Over the past three months, shares of Tiffany TIF decreased by 1.84%. Before having a look at the importance of debt, let us look at how much debt Tiffany has.
Based on Tiffany’s financial statement as of August 27, 2020, long-term debt is at $887.70 million and current debt is at $591.30 million, amounting to $1.48 billion in total debt. Adjusted for $1.04 billion in cash-equivalents, the company's net debt is at $435.30 million.
Shareholders look at the debt-ratio to understand how much financial leverage a company has. Tiffany has $6.86 billion in total assets, therefore making the debt-ratio 0.22. Generally speaking, a debt-ratio more than one means that a large portion of debt is funded by assets. As the debt-ratio increases, so the does the risk of defaulting on loans, if interest rates were to increase. Different industries have different thresholds of tolerance for debt-ratios. A debt ratio of 40% might be higher for one industry and normal for another.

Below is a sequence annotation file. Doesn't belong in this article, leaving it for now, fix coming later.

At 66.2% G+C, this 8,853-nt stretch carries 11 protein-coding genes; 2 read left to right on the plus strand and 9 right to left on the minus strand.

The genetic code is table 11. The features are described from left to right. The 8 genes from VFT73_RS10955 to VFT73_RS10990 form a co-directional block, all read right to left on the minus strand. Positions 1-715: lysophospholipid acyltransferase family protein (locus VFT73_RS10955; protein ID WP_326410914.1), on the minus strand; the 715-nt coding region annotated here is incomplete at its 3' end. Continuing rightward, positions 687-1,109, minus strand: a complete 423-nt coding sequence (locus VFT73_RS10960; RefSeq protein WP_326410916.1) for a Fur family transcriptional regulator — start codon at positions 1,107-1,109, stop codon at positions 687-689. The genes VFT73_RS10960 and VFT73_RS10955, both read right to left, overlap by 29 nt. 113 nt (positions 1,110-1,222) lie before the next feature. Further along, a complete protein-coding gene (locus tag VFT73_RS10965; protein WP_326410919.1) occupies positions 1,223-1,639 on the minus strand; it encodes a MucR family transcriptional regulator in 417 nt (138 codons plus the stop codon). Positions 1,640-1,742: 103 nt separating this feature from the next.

Why Shareholders Look At Debt?
Debt is an important factor in the capital structure of a company, and can help it attain growth. Debt usually has a relatively lower financing cost than equity, which makes it an attractive option for executives.
However, due to interest-payment obligations, cash-flow of a company can be impacted. Having financial leverage also allows companies to use additional capital for business operations, allowing equity owners to retain excess profit, generated by the debt capital.
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